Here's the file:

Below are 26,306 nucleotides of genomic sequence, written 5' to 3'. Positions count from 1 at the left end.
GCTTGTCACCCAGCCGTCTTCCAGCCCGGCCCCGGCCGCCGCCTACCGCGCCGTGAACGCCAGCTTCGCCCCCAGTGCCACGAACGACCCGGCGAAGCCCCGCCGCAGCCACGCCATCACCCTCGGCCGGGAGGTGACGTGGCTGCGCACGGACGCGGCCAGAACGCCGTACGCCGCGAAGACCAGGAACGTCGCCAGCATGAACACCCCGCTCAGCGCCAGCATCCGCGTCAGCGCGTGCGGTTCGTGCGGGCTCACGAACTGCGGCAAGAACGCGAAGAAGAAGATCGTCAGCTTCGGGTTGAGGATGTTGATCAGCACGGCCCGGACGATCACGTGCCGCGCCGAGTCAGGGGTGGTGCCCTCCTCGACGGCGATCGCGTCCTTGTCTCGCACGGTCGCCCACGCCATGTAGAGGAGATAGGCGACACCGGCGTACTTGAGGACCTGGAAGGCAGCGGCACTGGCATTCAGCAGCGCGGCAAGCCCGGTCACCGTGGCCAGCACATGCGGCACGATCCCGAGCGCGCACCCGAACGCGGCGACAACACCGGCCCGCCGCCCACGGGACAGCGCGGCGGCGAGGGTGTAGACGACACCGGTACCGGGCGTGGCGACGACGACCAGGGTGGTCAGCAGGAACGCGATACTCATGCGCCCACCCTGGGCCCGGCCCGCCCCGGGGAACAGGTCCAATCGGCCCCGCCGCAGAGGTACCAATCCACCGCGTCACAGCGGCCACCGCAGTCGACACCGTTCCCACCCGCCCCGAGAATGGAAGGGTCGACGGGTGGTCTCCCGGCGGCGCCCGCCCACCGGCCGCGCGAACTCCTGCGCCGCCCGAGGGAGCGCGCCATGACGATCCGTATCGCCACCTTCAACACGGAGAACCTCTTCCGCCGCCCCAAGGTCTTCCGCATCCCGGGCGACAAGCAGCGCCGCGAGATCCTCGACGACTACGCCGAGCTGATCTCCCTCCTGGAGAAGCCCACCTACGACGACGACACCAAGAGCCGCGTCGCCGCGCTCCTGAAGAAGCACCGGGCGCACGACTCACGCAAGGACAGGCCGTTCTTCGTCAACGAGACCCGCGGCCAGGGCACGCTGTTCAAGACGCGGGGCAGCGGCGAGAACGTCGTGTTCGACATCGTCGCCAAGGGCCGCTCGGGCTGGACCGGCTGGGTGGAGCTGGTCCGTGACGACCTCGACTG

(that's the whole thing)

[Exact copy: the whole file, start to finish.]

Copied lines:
Below are 26,306 nucleotides of genomic sequence, written 5' to 3'. Positions count from 1 at the left end.
GCTTGTCACCCAGCCGTCTTCCAGCCCGGCCCCGGCCGCCGCCTACCGCGCCGTGAACGCCAGCTTCGCCCCCAGTGCCACGAACGACCCGGCGAAGCCCCGCCGCAGCCACGCCATCACCCTCGGCCGGGAGGTGACGTGGCTGCGCACGGACGCGGCCAGAACGCCGTACGCCGCGAAGACCAGGAACGTCGCCAGCATGAACACCCCGCTCAGCGCCAGCATCCGCGTCAGCGCGTGCGGTTCGTGCGGGCTCACGAACTGCGGCAAGAACGCGAAGAAGAAGATCGTCAGCTTCGGGTTGAGGATGTTGATCAGCACGGCCCGGACGATCACGTGCCGCGCCGAGTCAGGGGTGGTGCCCTCCTCGACGGCGATCGCGTCCTTGTCTCGCACGGTCGCCCACGCCATGTAGAGGAGATAGGCGACACCGGCGTACTTGAGGACCTGGAAGGCAGCGGCACTGGCATTCAGCAGCGCGGCAAGCCCGGTCACCGTGGCCAGCACATGCGGCACGATCCCGAGCGCGCACCCGAACGCGGCGACAACACCGGCCCGCCGCCCACGGGACAGCGCGGCGGCGAGGGTGTAGACGACACCGGTACCGGGCGTGGCGACGACGACCAGGGTGGTCAGCAGGAACGCGATACTCATGCGCCCACCCTGGGCCCGGCCCGCCCCGGGGAACAGGTCCAATCGGCCCCGCCGCAGAGGTACCAATCCACCGCGTCACAGCGGCCACCGCAGTCGACACCGTTCCCACCCGCCCCGAGAATGGAAGGGTCGACGGGTGGTCTCCCGGCGGCGCCCGCCCACCGGCCGCGCGAACTCCTGCGCCGCCCGAGGGAGCGCGCCATGACGATCCGTATCGCCACCTTCAACACGGAGAACCTCTTCCGCCGCCCCAAGGTCTTCCGCATCCCGGGCGACAAGCAGCGCCGCGAGATCCTCGACGACTACGCCGAGCTGATCTCCCTCCTGGAGAAGCCCACCTACGACGACGACACCAAGAGCCGCGTCGCCGCGCTCCTGAAGAAGCACCGGGCGCACGACTCACGCAAGGACAGGCCGTTCTTCGTCAACGAGACCCGCGGCCAGGGCACGCTGTTCAAGACGCGGGGCAGCGGCGAGAACGTCGTGTTCGACATCGTCGCCAAGGGCCGCTCGGGCTGGACCGGCTGGGTGGAGCTGGTCCGTGACGACCTCGACTG